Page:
Cultural relativism is the idea that beliefs are affected by and best understood within the context of culture. It is a theory and a tool used by anthropologists and social scientists for recognizing the natural tendency to judge other cultures in comparison to their own and for adequately collecting and analyzing information about other cultures, without this bias. Cultural relativism was born out of and can also be applied to epistemology, which is the philosophical study of human knowledge. Empiricism is the theory that knowledge and understanding come from experience with the world. Cognitive relativists claim that differing belief systems are equally valuable, such as theories about what exists and how people interact with the world. Epistemological relativism acknowledges the role one’s environment plays in influencing an individual’s beliefs and even the concepts behind the words contained in a language.
Moral relativism is often mistakenly assumed to be the same concept as cultural relativism. While there are similarities, there are also key differences. Relativistic moral judgments are determined relative or according to the values and beliefs held by a particular culture. In the extreme sense this implies that there is no universal right and wrong in ethics. Most ethicists consider relativistic theories to be inferior to stricter normative, or rule-directed, theories that prescribe how a person ought to act. (If there is no absolute right and wrong, then there is no purpose in debating ethical questions. Morality would be empty and instead just describe how people act rather than how they ought to act.) Many people operate with a relativistic approach, however, in an effort to avoid the dangers of ethnocentrism—the same pitfall that anthropologists sought to correct through cultural relativism. Ethnocentric thinkers focus on the values of their own group as superior to those of others. Behaviors and beliefs in a different culture are compared and judged according to a narrow idea of what is normal. Cultural relativism—also sometimes called “pluralism”—cautions against unfairly condemning another group for being different and instead respects the right for others to have different values, conduct, and ways of life. Cultural relativism approaches awareness of cultural differences as a tool for appreciating and analyzing other cultures without assuming one’s own group to be superior.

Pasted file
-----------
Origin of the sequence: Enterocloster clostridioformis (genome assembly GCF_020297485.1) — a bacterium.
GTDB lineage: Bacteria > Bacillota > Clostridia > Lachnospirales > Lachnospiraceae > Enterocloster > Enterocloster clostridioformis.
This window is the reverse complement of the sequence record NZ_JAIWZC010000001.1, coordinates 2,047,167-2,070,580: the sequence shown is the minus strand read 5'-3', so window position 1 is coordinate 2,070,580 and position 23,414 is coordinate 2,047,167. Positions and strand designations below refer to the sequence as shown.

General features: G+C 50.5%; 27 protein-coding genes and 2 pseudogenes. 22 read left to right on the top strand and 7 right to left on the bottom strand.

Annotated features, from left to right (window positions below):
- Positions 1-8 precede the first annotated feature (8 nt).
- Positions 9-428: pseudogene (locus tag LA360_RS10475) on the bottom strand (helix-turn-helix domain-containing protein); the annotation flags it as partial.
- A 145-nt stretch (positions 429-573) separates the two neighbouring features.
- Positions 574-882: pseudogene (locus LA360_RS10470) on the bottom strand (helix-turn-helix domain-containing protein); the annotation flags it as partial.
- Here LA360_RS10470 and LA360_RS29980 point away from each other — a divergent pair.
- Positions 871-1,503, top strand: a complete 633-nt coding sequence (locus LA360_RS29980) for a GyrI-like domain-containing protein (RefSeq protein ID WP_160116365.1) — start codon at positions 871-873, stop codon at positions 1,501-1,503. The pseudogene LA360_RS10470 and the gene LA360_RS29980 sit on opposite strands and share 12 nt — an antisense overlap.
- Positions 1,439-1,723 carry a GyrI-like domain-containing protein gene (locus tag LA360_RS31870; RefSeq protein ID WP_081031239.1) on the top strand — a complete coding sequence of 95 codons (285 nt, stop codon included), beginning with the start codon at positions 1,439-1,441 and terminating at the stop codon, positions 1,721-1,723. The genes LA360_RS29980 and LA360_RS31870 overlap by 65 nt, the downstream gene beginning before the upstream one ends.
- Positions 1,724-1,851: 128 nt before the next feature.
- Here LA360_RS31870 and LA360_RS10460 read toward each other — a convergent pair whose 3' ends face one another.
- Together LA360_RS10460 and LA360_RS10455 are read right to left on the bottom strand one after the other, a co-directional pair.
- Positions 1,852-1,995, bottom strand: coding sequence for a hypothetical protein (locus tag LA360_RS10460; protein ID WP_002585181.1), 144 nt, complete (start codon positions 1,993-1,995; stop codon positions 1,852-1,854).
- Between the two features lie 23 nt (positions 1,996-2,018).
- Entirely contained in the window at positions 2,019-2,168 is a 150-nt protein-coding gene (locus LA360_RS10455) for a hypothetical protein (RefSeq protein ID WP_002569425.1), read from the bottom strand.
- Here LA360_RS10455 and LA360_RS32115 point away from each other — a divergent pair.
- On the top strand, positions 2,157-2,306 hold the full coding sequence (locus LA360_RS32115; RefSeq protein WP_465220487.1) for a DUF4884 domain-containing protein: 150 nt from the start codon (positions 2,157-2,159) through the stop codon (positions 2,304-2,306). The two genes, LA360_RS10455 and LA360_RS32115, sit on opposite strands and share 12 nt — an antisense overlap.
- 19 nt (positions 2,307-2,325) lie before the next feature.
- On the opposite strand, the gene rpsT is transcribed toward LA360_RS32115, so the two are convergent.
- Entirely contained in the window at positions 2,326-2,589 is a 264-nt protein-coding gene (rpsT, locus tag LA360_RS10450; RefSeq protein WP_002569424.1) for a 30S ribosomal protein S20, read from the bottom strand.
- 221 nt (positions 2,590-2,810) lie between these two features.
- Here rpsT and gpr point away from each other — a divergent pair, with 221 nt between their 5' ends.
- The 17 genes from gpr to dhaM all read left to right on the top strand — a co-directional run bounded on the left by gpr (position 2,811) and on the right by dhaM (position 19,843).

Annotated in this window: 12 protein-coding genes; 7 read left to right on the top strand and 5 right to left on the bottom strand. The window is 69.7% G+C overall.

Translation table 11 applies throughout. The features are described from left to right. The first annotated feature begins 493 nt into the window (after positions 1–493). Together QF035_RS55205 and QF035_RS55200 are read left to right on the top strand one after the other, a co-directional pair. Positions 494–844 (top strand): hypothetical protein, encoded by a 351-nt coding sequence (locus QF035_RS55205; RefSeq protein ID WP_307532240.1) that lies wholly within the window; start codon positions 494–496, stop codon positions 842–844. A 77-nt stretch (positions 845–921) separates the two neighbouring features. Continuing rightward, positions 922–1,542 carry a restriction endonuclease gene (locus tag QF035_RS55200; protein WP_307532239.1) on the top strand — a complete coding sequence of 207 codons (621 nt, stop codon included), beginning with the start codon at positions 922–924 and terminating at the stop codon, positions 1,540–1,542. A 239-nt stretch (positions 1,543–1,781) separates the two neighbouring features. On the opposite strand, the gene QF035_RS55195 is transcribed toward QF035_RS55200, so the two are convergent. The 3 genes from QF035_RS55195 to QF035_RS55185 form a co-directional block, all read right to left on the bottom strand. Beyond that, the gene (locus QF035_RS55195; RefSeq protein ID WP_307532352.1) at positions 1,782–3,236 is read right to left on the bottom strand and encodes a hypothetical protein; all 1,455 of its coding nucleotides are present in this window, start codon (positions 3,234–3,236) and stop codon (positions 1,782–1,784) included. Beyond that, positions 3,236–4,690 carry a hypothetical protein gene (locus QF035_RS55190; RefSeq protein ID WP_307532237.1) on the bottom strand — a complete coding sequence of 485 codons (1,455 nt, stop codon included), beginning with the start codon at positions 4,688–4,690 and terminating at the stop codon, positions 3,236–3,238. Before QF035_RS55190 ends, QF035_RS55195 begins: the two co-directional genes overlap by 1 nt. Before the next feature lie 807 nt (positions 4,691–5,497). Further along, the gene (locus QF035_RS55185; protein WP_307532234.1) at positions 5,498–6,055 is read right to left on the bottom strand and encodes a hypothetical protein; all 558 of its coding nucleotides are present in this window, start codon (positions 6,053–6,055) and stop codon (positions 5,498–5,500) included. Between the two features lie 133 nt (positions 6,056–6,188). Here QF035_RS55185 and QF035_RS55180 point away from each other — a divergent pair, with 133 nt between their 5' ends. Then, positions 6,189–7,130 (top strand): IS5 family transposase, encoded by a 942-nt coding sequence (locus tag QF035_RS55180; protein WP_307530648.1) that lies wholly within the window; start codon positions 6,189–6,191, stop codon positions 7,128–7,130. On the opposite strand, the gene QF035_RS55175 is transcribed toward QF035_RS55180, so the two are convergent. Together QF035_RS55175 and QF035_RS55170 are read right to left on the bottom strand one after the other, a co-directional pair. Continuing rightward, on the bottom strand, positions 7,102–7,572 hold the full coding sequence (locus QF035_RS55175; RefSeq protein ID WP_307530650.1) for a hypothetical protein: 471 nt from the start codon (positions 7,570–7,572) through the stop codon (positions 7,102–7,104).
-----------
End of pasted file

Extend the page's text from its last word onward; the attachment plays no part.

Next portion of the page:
The concept of cultural relativism was developed by Franz Boas (1858-1942) and his anthropology students. Boas sought to study cultures of people in terms of how they interacted with their environment, and he acknowledged that rather than holding a single set of unchanging core beliefs, the ideas valued by most cultures changed over time. He observed that individual members of a community both affect and are affected by the larger whole. The implication of this changed the way anthropologists approached what were formerly understood to be distinctions between modern and traditional cultures. Because the interactions between the individual and the society were active in both directions, there was no longer a basis for assuming traditional cultures to be unchanging and modern cultures exclusively dynamic, or in motion. Boas proposed that there was room for both progress and enduring values in both types of society. Furthermore, because of the potential for rapid change, his theories encouraged anthropologists to conduct their studies from within the culture itself, or ethnographically. Thus began a new paradigm for methods of collecting and analyzing cultural data.